Newry River and River Clanrye (Irish: An Rí) are names for one of the rivers of Ireland; it passes through the city of Newry and empties into Carlingford Lough near Warrenpoint. The River which runs through Newry, forms the historic border between County Armagh and County Down. Some maps call the portion downstream from Newry to the Lough the 'Newry River' and the portion upstream of Newry the 'Clanrye' (as it curls around to its sources in the foothills of the Mourne Mountains in Ulster), but not all sources make this distinction.
The word 'Clanrye' comes from the IrishAn Gleann Rí meaning The King's Valley.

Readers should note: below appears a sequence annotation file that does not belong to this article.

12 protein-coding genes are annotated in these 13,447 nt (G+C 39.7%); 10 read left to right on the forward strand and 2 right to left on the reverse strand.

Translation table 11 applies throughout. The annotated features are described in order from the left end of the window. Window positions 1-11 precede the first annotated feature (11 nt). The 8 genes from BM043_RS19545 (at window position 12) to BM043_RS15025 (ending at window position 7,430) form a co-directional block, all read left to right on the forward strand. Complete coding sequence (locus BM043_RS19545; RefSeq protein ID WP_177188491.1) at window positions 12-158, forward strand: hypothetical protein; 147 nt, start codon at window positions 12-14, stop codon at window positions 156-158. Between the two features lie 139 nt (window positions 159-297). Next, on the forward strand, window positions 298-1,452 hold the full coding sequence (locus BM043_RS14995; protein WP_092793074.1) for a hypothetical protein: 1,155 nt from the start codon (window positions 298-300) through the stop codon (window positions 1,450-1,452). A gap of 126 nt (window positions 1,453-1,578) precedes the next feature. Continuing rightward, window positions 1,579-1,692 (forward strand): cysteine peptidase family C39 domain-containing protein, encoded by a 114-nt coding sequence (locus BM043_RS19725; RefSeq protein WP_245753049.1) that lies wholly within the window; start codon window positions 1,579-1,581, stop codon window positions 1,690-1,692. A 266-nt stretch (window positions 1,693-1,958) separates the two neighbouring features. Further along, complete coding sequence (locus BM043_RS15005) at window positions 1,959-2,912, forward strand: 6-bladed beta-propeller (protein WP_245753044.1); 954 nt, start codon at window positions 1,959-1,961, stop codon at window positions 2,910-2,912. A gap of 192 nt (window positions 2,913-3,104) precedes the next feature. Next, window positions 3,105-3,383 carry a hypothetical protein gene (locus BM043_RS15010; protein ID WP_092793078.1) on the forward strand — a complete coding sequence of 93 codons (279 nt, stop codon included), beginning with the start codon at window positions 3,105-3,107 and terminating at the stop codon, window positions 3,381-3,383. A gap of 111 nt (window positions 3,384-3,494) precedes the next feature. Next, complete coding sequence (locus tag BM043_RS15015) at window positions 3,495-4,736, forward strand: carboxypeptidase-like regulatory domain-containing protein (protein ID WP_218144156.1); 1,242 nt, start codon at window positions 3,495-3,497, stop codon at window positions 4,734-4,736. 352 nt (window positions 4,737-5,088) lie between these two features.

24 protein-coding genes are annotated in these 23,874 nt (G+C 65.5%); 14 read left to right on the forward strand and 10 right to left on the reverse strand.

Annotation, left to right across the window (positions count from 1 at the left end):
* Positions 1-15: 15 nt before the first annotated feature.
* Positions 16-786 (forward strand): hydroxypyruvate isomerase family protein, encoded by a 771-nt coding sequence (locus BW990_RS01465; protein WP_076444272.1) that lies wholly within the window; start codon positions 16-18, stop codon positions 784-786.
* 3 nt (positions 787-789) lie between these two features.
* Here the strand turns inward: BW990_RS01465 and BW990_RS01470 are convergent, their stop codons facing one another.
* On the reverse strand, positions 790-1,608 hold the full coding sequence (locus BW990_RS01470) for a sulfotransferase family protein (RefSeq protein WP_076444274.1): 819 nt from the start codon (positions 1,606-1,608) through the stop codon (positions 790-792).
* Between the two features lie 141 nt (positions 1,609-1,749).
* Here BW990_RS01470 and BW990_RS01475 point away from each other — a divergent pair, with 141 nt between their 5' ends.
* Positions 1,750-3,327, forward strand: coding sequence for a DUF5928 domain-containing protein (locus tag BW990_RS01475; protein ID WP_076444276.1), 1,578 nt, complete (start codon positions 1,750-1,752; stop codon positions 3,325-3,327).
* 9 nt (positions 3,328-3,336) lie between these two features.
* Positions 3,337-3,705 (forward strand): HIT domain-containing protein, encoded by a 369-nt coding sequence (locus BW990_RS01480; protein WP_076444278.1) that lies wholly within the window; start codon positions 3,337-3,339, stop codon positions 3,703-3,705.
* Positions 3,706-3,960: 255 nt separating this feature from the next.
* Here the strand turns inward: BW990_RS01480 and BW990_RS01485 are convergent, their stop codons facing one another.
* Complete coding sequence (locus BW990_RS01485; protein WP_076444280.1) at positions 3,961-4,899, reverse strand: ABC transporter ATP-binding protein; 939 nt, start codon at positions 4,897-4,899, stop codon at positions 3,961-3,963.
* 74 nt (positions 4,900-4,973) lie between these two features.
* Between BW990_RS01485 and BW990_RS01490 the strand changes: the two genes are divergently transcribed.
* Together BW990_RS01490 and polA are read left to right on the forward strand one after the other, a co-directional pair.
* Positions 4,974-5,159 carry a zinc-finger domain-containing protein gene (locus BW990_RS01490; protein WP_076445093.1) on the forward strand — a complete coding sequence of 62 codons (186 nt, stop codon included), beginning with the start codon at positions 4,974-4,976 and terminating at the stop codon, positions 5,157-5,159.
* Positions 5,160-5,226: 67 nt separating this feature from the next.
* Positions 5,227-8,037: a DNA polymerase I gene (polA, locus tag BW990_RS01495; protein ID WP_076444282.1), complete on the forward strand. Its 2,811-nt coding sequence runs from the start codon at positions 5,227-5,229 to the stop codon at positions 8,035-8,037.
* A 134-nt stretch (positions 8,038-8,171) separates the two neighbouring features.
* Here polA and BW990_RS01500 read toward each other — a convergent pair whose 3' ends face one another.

During one of Saint Patrick's exploratory missions to Ireland he set up camp on a sandy stretch of the Clanrye River. Whilst settling himself there he took the decision to plant a yew tree symbolising Ireland’s growing and strengthening faith. It is this story which gave Newry its name, Iúr Cinn Trá: the yew tree at the head of the strand (although this part of the riverbank does not resemble a beach today). A monastery, later replaced in 1144 by a CistercianAbbey, grew up around this yew.